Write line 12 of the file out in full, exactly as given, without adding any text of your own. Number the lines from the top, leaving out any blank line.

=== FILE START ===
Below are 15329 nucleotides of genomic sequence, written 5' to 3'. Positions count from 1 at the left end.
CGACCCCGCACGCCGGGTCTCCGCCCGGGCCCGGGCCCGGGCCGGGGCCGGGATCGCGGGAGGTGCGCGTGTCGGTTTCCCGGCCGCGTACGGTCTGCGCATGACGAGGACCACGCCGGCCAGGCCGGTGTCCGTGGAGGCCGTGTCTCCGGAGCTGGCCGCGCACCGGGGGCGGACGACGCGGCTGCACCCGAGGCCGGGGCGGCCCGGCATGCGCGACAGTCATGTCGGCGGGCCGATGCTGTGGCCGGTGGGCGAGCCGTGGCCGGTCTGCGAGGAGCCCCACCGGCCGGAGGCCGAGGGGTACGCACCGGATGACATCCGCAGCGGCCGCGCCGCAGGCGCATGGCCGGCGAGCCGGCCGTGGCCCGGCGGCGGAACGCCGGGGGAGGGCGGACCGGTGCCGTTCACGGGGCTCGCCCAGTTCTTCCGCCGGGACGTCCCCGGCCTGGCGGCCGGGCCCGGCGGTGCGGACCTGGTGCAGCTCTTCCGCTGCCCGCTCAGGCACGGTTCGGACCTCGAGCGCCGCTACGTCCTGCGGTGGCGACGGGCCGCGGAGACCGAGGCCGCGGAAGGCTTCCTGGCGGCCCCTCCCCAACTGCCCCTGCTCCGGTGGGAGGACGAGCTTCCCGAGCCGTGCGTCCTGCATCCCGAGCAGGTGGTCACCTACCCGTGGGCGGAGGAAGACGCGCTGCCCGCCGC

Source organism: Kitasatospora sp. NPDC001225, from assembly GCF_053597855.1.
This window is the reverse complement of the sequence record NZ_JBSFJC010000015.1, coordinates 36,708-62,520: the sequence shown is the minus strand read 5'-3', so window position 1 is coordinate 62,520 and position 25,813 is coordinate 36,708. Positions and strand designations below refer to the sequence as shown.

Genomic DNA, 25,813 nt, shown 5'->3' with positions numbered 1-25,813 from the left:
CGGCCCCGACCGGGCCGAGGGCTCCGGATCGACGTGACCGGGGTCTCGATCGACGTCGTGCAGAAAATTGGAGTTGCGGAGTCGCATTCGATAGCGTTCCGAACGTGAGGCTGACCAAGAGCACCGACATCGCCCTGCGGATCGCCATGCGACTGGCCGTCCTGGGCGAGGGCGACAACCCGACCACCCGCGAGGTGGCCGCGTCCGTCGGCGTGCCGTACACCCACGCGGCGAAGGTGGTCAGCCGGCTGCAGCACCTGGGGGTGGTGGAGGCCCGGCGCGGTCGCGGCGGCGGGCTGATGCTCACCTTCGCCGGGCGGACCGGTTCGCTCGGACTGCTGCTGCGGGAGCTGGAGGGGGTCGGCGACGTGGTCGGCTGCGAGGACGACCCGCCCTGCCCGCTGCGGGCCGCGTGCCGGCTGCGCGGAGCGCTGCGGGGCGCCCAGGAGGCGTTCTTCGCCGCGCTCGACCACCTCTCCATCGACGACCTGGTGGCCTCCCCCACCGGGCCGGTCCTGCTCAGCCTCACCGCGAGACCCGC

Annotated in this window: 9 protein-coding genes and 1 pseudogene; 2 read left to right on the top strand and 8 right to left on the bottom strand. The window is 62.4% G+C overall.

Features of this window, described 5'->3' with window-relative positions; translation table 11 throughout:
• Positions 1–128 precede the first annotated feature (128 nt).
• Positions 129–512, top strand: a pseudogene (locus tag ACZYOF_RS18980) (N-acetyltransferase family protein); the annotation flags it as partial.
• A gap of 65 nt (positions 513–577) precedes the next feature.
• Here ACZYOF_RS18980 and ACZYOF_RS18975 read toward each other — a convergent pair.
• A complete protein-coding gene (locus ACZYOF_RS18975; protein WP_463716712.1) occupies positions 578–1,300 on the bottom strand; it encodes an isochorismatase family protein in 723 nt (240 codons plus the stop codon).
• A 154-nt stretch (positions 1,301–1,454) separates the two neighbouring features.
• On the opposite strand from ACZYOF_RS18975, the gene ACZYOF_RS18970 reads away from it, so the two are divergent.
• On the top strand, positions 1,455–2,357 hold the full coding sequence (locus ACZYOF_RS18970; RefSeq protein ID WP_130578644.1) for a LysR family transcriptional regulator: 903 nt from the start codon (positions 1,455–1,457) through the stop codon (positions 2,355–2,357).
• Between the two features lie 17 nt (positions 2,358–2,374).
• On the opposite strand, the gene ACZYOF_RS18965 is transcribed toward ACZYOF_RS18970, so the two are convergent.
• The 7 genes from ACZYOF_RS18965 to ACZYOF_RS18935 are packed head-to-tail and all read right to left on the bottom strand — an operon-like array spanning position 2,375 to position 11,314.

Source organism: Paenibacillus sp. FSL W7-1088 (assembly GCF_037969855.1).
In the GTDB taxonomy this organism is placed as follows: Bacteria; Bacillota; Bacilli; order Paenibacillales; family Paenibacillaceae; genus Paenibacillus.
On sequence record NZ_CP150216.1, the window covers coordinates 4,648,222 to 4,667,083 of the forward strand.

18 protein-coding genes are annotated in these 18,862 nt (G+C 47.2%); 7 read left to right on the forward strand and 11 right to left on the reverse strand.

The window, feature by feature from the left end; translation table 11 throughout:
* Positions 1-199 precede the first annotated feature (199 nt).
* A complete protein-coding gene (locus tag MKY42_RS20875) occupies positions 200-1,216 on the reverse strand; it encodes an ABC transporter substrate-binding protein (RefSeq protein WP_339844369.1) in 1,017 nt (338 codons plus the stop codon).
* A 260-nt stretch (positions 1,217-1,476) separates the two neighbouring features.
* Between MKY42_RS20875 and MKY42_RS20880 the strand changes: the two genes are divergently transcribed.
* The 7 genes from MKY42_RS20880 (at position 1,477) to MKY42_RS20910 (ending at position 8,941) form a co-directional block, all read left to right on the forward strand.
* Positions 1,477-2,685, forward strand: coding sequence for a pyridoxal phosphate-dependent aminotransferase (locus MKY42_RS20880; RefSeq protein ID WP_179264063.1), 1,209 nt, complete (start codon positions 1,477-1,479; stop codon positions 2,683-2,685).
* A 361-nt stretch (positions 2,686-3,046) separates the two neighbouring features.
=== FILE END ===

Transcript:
• Here ACZYOF_RS18980 and ACZYOF_RS18975 read toward each other — a convergent pair.